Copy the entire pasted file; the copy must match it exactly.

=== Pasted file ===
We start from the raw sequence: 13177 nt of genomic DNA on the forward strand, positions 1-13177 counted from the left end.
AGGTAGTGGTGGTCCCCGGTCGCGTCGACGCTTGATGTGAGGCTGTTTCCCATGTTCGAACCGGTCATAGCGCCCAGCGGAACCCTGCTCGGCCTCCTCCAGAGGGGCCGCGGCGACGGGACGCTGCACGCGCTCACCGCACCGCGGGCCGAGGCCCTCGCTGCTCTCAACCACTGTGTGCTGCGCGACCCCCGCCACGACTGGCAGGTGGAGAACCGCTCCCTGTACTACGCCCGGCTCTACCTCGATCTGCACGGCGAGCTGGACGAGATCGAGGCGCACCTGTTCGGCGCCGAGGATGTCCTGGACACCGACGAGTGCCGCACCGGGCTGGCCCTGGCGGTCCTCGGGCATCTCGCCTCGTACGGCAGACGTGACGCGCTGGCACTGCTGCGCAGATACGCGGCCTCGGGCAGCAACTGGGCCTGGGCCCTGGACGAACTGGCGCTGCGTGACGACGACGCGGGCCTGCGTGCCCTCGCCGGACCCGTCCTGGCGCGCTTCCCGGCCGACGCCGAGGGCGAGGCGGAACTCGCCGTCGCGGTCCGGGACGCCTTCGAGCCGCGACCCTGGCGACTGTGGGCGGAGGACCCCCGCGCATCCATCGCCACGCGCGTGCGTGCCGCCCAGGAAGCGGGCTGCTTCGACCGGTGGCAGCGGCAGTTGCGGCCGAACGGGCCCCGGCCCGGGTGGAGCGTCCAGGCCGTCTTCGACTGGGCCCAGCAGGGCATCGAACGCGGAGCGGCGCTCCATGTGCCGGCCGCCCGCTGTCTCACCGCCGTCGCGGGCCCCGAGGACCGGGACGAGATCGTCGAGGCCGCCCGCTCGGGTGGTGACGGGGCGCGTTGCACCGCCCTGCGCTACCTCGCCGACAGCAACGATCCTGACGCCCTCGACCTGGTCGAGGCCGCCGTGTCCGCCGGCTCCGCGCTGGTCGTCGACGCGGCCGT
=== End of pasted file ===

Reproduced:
We start from the raw sequence: 13177 nt of genomic DNA on the forward strand, positions 1-13177 counted from the left end.
AGGTAGTGGTGGTCCCCGGTCGCGTCGACGCTTGATGTGAGGCTGTTTCCCATGTTCGAACCGGTCATAGCGCCCAGCGGAACCCTGCTCGGCCTCCTCCAGAGGGGCCGCGGCGACGGGACGCTGCACGCGCTCACCGCACCGCGGGCCGAGGCCCTCGCTGCTCTCAACCACTGTGTGCTGCGCGACCCCCGCCACGACTGGCAGGTGGAGAACCGCTCCCTGTACTACGCCCGGCTCTACCTCGATCTGCACGGCGAGCTGGACGAGATCGAGGCGCACCTGTTCGGCGCCGAGGATGTCCTGGACACCGACGAGTGCCGCACCGGGCTGGCCCTGGCGGTCCTCGGGCATCTCGCCTCGTACGGCAGACGTGACGCGCTGGCACTGCTGCGCAGATACGCGGCCTCGGGCAGCAACTGGGCCTGGGCCCTGGACGAACTGGCGCTGCGTGACGACGACGCGGGCCTGCGTGCCCTCGCCGGACCCGTCCTGGCGCGCTTCCCGGCCGACGCCGAGGGCGAGGCGGAACTCGCCGTCGCGGTCCGGGACGCCTTCGAGCCGCGACCCTGGCGACTGTGGGCGGAGGACCCCCGCGCATCCATCGCCACGCGCGTGCGTGCCGCCCAGGAAGCGGGCTGCTTCGACCGGTGGCAGCGGCAGTTGCGGCCGAACGGGCCCCGGCCCGGGTGGAGCGTCCAGGCCGTCTTCGACTGGGCCCAGCAGGGCATCGAACGCGGAGCGGCGCTCCATGTGCCGGCCGCCCGCTGTCTCACCGCCGTCGCGGGCCCCGAGGACCGGGACGAGATCGTCGAGGCCGCCCGCTCGGGTGGTGACGGGGCGCGTTGCACCGCCCTGCGCTACCTCGCCGACAGCAACGATCCTGACGCCCTCGACCTGGTCGAGGCCGCCGTGTCCGCCGGCTCCGCGCTGGTCGTCGACGCGGCCGT